Of “Doubtful Nationality”: Political Manipulation of Citizenship in the D. R. Congo
Source: Citizenship Studies
By Stephen Jackson, Citizenship Studies, vol.11:5, 2007, pp.481-500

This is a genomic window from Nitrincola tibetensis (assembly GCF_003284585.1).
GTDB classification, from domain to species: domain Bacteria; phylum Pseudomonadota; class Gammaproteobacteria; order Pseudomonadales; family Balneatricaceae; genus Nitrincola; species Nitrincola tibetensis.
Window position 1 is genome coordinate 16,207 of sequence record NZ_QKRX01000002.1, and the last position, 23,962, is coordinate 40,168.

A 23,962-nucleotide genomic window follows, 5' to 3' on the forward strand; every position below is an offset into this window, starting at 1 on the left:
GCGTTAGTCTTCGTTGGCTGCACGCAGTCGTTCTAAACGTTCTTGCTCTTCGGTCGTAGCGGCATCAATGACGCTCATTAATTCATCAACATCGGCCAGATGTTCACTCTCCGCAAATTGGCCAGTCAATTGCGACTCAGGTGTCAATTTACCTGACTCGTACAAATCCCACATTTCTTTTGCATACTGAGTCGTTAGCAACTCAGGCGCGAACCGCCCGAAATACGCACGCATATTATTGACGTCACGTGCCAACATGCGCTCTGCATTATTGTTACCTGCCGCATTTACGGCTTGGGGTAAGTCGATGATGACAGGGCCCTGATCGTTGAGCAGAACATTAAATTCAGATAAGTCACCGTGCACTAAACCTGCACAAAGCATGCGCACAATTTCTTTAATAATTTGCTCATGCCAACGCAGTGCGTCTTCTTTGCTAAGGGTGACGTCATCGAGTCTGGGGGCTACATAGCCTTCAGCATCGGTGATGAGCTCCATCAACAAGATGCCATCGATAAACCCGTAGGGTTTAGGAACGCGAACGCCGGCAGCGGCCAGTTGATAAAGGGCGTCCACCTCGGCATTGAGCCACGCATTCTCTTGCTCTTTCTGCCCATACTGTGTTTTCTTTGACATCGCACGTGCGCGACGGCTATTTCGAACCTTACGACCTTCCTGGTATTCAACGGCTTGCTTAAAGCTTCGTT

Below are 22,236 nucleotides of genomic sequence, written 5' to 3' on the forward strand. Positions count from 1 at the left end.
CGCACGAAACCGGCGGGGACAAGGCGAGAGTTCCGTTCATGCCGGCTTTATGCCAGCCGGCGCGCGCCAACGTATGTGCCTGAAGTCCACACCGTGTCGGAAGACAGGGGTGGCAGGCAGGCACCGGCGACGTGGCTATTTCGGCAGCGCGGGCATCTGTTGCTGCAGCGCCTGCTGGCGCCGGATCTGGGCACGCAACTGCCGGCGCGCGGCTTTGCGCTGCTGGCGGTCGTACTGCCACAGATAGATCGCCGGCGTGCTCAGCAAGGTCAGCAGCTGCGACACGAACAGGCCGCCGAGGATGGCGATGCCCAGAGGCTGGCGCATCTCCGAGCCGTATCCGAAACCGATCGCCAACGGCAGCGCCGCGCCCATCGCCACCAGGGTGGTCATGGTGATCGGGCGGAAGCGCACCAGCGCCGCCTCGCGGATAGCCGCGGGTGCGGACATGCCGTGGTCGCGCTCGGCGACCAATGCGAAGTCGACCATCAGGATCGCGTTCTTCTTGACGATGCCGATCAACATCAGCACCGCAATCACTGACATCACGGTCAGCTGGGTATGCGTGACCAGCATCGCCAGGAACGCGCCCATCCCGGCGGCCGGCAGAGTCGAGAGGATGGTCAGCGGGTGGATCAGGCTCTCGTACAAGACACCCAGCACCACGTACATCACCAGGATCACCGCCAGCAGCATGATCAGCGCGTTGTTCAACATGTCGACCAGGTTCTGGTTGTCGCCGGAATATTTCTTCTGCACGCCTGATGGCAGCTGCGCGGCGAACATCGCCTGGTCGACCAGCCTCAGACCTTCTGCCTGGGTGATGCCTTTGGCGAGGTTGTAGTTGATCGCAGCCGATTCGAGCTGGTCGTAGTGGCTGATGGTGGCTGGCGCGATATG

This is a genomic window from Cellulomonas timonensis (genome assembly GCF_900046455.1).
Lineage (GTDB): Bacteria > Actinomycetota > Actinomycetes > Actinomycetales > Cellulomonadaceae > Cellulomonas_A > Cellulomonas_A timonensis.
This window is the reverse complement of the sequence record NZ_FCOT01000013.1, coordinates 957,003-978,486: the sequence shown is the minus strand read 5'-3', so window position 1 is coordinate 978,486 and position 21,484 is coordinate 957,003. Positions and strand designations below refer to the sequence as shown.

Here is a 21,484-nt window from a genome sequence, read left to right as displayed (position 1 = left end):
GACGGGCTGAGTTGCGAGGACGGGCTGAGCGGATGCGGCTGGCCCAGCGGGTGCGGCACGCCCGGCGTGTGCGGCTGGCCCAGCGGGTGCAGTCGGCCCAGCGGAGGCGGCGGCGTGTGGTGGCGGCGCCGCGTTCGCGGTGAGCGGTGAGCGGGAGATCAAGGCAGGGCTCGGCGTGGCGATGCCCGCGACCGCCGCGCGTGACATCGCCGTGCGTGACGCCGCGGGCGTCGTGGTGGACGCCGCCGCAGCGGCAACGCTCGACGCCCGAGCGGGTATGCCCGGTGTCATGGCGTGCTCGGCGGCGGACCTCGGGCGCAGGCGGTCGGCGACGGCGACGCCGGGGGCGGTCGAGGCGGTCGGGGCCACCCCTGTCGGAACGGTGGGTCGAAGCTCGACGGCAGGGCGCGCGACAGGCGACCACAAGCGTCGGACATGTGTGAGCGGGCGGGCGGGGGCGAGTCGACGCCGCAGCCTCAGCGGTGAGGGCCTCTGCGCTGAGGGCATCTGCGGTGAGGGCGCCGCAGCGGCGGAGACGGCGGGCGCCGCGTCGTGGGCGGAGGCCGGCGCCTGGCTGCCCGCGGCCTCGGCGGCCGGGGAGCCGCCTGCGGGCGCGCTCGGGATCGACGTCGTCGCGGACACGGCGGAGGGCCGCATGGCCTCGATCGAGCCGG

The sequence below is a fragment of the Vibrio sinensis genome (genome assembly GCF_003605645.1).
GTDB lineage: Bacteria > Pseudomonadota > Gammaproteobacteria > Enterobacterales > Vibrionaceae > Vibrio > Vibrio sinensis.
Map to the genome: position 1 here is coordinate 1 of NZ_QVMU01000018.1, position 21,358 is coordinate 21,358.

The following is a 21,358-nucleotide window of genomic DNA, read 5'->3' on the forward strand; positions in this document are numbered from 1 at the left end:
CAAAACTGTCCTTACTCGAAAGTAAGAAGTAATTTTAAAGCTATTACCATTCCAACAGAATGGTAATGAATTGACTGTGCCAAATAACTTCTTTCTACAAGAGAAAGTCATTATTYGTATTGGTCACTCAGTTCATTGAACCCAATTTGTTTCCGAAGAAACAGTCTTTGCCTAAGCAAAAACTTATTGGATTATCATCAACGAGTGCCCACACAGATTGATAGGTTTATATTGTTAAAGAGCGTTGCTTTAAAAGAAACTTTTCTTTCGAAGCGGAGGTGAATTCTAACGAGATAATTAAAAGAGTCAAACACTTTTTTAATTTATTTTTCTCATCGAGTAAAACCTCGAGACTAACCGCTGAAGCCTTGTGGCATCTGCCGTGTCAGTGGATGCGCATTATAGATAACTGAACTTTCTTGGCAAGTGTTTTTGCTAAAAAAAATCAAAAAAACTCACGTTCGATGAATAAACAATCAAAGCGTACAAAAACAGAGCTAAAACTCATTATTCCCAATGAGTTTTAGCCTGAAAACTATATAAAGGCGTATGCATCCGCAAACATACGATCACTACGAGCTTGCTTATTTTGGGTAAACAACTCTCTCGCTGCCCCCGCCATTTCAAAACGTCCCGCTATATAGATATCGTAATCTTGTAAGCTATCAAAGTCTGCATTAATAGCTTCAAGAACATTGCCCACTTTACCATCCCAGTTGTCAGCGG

Politically fomented restrictions on citizenship eligibility are on the rise in Africa. This has proven particularly so in the Democratic Republic of Congo, where, over more than 40 years since independence, the citizenship of the “Rwandophone” minority (peoples of Rwandan/Burundese heritage, including the much-discussed “Banyamulenge”), has been switched on and off as expediency dictated, a key element in the divide-and-rule strategies of political elites, and in the outbreak of two recent wars. Recognizing this, in 2004, the post-war Transition Government promulgated a new law on nationality. But it is far from clear that this will resolve the core problem. First, at the level of legal principle, this law does not seem likely to eliminate the many ambiguities concerning the national status of Rwandophones. Second, citizenship in the DRC has as much to do with the politics of implementing the law on the ground as with the law itself. Third, does the political relationship between the individual and the state really encompass everything that it means to be a full “citizen”? There are two important dimensions of full citizenship in Africa which continue to be denied to Rwandophones: local rights and obligations between the individual and customary authority, with implications for land allocation and other vital entitlements; and the ethically vital, lived sense of belonging and existential security for the individual within society as a whole. Without addressing these other dimensions, the question of Rwandophone citizenship remains open to further manipulation—an injustice and a potential cause for conflict to resume.
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